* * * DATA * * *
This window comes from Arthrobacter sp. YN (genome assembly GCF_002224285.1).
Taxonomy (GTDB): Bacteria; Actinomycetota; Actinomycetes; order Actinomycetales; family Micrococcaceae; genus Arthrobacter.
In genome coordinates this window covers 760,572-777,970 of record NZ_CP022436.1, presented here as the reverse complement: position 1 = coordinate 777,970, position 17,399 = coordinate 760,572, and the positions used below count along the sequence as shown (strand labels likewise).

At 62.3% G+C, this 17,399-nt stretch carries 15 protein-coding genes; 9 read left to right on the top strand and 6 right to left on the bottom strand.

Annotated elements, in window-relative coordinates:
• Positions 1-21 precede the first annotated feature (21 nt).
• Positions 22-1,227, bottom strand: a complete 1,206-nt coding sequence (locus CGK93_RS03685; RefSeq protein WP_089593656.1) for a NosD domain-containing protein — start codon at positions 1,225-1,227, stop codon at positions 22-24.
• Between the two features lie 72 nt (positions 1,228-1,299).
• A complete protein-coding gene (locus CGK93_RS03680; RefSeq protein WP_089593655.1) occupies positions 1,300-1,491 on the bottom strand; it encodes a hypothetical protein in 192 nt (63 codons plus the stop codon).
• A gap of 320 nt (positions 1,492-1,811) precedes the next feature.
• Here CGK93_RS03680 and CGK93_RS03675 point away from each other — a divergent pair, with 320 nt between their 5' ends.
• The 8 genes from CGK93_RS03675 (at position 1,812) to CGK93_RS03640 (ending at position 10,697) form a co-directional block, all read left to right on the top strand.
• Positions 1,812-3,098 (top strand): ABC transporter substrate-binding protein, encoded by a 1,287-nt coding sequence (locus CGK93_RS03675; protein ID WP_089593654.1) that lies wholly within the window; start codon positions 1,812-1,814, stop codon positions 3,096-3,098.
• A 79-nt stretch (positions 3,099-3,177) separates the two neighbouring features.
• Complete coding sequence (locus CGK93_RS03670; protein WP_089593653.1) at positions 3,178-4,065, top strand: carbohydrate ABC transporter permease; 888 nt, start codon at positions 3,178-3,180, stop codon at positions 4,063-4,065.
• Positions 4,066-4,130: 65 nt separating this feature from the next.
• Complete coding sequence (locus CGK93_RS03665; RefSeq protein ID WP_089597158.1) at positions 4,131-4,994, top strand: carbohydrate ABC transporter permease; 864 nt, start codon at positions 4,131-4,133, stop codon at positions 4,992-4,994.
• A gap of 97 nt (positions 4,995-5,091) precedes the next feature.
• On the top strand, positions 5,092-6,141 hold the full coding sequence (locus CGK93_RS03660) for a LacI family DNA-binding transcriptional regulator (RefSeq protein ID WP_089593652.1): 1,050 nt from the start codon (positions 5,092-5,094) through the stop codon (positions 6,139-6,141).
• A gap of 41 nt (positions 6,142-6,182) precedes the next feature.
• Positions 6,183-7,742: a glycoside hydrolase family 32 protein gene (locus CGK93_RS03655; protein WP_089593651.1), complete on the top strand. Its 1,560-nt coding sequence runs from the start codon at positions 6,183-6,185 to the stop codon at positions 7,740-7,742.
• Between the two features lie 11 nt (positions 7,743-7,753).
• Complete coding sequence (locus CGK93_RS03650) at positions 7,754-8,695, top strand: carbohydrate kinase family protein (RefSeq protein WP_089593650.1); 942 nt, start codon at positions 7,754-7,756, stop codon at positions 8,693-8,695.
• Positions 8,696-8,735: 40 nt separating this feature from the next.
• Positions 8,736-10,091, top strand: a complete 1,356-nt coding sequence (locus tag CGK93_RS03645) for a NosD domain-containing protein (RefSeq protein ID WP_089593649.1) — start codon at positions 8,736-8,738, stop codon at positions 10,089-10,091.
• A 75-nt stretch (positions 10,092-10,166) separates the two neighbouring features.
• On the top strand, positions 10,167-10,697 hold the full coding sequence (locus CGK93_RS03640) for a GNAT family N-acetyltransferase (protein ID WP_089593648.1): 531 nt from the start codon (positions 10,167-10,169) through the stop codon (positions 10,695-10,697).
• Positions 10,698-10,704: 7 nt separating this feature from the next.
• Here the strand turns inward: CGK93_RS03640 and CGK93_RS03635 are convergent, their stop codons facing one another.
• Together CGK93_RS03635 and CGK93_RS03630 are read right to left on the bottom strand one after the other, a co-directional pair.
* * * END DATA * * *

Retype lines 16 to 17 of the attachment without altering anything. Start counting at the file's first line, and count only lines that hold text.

• Positions 4,066-4,130: 65 nt separating this feature from the next.
• Complete coding sequence (locus CGK93_RS03665; RefSeq protein ID WP_089597158.1) at positions 4,131-4,994, top strand: carbohydrate ABC transporter permease; 864 nt, start codon at positions 4,131-4,133, stop codon at positions 4,992-4,994.